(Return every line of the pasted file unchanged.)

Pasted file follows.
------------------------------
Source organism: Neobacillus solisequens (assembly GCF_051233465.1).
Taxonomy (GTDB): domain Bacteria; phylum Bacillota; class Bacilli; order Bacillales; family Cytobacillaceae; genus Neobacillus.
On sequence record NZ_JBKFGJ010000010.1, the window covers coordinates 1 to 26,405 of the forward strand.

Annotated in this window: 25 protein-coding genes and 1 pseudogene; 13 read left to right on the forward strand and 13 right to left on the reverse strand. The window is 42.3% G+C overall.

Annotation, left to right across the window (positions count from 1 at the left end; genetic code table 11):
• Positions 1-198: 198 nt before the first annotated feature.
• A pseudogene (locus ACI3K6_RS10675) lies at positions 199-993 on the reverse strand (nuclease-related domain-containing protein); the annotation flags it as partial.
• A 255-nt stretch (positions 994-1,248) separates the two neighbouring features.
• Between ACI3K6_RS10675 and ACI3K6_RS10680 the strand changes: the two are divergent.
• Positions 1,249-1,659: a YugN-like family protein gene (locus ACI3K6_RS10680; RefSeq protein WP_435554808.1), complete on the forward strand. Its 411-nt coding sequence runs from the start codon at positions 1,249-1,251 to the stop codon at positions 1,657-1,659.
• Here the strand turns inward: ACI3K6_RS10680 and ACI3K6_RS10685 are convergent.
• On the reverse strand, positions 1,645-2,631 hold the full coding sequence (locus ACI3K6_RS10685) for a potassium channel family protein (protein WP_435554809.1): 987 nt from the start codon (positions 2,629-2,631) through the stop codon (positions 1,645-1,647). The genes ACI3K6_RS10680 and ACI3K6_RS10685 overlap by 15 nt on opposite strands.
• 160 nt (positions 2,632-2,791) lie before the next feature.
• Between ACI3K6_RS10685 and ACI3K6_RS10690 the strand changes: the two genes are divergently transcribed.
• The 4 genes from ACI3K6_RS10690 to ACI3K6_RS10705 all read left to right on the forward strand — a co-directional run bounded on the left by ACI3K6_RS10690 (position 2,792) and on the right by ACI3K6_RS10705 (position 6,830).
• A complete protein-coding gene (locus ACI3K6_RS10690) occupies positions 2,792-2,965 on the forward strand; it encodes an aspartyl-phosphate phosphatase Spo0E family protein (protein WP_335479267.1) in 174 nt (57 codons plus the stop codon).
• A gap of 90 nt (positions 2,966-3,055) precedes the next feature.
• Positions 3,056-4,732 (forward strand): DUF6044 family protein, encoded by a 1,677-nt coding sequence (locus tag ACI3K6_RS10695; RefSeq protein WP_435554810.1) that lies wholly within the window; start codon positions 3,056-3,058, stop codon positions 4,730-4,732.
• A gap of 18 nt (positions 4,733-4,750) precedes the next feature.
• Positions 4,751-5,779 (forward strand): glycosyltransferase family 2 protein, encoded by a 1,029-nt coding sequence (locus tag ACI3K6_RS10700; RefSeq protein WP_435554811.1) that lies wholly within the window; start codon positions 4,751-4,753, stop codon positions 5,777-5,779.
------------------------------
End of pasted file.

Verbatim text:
Source organism: Neobacillus solisequens (assembly GCF_051233465.1).
Taxonomy (GTDB): domain Bacteria; phylum Bacillota; class Bacilli; order Bacillales; family Cytobacillaceae; genus Neobacillus.
On sequence record NZ_JBKFGJ010000010.1, the window covers coordinates 1 to 26,405 of the forward strand.

Annotated in this window: 25 protein-coding genes and 1 pseudogene; 13 read left to right on the forward strand and 13 right to left on the reverse strand. The window is 42.3% G+C overall.

Annotation, left to right across the window (positions count from 1 at the left end; genetic code table 11):
• Positions 1-198: 198 nt before the first annotated feature.
• A pseudogene (locus ACI3K6_RS10675) lies at positions 199-993 on the reverse strand (nuclease-related domain-containing protein); the annotation flags it as partial.
• A 255-nt stretch (positions 994-1,248) separates the two neighbouring features.
• Between ACI3K6_RS10675 and ACI3K6_RS10680 the strand changes: the two are divergent.
• Positions 1,249-1,659: a YugN-like family protein gene (locus ACI3K6_RS10680; RefSeq protein WP_435554808.1), complete on the forward strand. Its 411-nt coding sequence runs from the start codon at positions 1,249-1,251 to the stop codon at positions 1,657-1,659.
• Here the strand turns inward: ACI3K6_RS10680 and ACI3K6_RS10685 are convergent.
• On the reverse strand, positions 1,645-2,631 hold the full coding sequence (locus ACI3K6_RS10685) for a potassium channel family protein (protein WP_435554809.1): 987 nt from the start codon (positions 2,629-2,631) through the stop codon (positions 1,645-1,647). The genes ACI3K6_RS10680 and ACI3K6_RS10685 overlap by 15 nt on opposite strands.
• 160 nt (positions 2,632-2,791) lie before the next feature.
• Between ACI3K6_RS10685 and ACI3K6_RS10690 the strand changes: the two genes are divergently transcribed.
• The 4 genes from ACI3K6_RS10690 to ACI3K6_RS10705 all read left to right on the forward strand — a co-directional run bounded on the left by ACI3K6_RS10690 (position 2,792) and on the right by ACI3K6_RS10705 (position 6,830).
• A complete protein-coding gene (locus ACI3K6_RS10690) occupies positions 2,792-2,965 on the forward strand; it encodes an aspartyl-phosphate phosphatase Spo0E family protein (protein WP_335479267.1) in 174 nt (57 codons plus the stop codon).
• A gap of 90 nt (positions 2,966-3,055) precedes the next feature.
• Positions 3,056-4,732 (forward strand): DUF6044 family protein, encoded by a 1,677-nt coding sequence (locus tag ACI3K6_RS10695; RefSeq protein WP_435554810.1) that lies wholly within the window; start codon positions 3,056-3,058, stop codon positions 4,730-4,732.
• A gap of 18 nt (positions 4,733-4,750) precedes the next feature.
• Positions 4,751-5,779 (forward strand): glycosyltransferase family 2 protein, encoded by a 1,029-nt coding sequence (locus tag ACI3K6_RS10700; RefSeq protein WP_435554811.1) that lies wholly within the window; start codon positions 4,751-4,753, stop codon positions 5,777-5,779.